April 2017 Art Diary: Must-visit exhibitions happening this month

APRIL 2017 art exhibitions, a look at fashion waste

APRIL 2017 art exhibitions, a look at fashion waste at Cooper Hewitt

Easter holidays are on the horizon, and whether you are seeking fashion inspiration, or a break from fashion studies, we’ve rounded up some cool exhibitions, which look at the evolution of fashion, fashion innovation, radical politics, and the importance of society’s myriad voices. In addition to being intriguing to the eye, the art presented in these exhibitions can be used as a vehicle for education as well. Whether it explores the history of the past or highlights innovative practices, there’s an art exhibition out there for you. WGSN contributor Cassandra Mitrani rounds up the exhibitions to check out.

Add these to your calendars now:


Cooper Hewitt Smithsonian Design Museum, New York 

Scraps: Fashion, Textiles, and Creative Reuse 

Now through Sunday, April 23, 2017

Luisa Cevese working on “Spreads Threads” mat © Luisa Cevese Riedizioni


Sustainability has become increasingly important in today’s society, and the fashion industry is no exception to this. Scraps showcases the work of three designers from around the world who put sustainable design at the core of their fashion business. Luisa Cevese of Riedizioni in Milan, Christian Kim of dosa inc. in Los Angeles and Reiko Sudo, the managing director of NUNO in Tokyo each found ways to rework leftover textile materials and integrate them into stunning pieces that preserved local craft traditions. These designers also used new technologies to aid them in the recycling process, making the forty piece exhibit a must-see for everyone interested in sustainable design.



Brooklyn Museum, Brooklyn, NY

We Wanted a Revolution: Black Radical Women 1965-85

April 21-September 17, 2017


Love Feminism? Love History? This exhibit is for you. We Wanted a Revolution focuses on the social, political, cultural and aesthetic priorities of women of colour during the beginning of second-wave feminism. Telling a different narrative from the mainstream, white middle-class feminist movement, this exhibition reveals the experiences and voices of black women in relation to race, art, politics and feminism between 1965 and 1985. The exhibit blends history and art by featuring both artists and activists who lived during this time, telling their stories through a range of multi-media including performance, film, sculptures, and printmaking. We Want a Revolution is part of a yearlong series celebrating the 10th anniversary of the Elizabeth A. Sackler Center of Feminist Art.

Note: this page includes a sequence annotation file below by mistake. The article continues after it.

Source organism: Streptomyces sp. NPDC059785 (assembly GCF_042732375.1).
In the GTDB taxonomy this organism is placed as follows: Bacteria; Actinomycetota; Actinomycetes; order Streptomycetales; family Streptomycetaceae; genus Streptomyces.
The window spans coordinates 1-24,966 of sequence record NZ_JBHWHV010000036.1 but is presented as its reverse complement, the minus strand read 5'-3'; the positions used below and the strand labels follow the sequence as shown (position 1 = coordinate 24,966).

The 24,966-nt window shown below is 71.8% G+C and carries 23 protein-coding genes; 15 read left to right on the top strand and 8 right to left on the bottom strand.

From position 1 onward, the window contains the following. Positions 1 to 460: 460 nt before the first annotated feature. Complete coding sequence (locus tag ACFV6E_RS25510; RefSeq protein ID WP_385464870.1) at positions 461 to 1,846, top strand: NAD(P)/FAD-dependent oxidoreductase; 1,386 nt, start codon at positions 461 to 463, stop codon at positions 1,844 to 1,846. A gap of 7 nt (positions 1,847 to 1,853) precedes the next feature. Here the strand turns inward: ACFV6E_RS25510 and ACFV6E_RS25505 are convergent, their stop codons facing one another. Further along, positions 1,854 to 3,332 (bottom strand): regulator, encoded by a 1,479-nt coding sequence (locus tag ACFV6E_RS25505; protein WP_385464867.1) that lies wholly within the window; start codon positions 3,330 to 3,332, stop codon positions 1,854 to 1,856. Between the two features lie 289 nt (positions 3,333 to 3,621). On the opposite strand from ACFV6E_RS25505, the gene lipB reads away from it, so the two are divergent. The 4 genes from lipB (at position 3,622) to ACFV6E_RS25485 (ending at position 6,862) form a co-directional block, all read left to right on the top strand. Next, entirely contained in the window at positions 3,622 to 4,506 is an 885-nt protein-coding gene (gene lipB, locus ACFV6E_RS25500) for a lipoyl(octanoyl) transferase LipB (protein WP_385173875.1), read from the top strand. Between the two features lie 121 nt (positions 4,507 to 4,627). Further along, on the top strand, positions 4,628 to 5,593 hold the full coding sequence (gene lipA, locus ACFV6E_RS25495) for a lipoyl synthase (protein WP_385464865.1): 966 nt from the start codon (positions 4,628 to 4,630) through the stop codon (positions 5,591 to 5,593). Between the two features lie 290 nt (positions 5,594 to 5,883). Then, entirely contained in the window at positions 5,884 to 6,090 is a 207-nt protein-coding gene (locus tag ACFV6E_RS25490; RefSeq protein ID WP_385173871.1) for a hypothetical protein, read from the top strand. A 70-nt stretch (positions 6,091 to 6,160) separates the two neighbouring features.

Tate Modern, London

Queer British Art: 1861-1967

April 5-October 1, 2017


Tate Modern is putting on their first exhibition focusing solely on queer British art. Queer British Art aligns with the 50th anniversary of the partial decriminalisation of male homosexuality in England and Wales and explores works from important moments in LGBTQ history, from the abolition of the death penalty for sodomy in 1861 to the passing of the Sexual Offences Act in 1967. Viewers and artists discover and analyse their own personal desires, experiences and senses of self at times where huge waves of change were occurring to gender and sexuality, forever changing the landscape of queer culture.


MAD Museum, New York

Counter-Couture: Handmade Fashion in an American Counterculture

Now thru-August 20, 2017


Handmade Fashion in an American Counterculture- Photo by Jenna Bascom

The 60s and 70s were a monumental time for fashion, culture and politics in the United States. With the Civil Rights Movement to the Vietnam War as well as Jackie Kennedy and Farrah Fawcett making headlines and covering magazine across the country. Within the frenzy of the time, a new generation found themselves rejecting American ideals and fostering a desire to move away from mass-market consumerism and into self-reliance. Counter-Couture celebrates the homemade designs of artists during this time with tie-dye, embroidery and patchwork being just a few of the many DIY techniques they used for custom creations. Every day was a revolution for the followers of the counter culture, and their wearable art was their form of expressing where they stood politically and personally. The exhibition is split up into five sections: Funk & Flash, Levi’s Denim Art Contest, Couture, Performance, and Psychedelic Style, each exploring a different facet of the Counterculture experiment.



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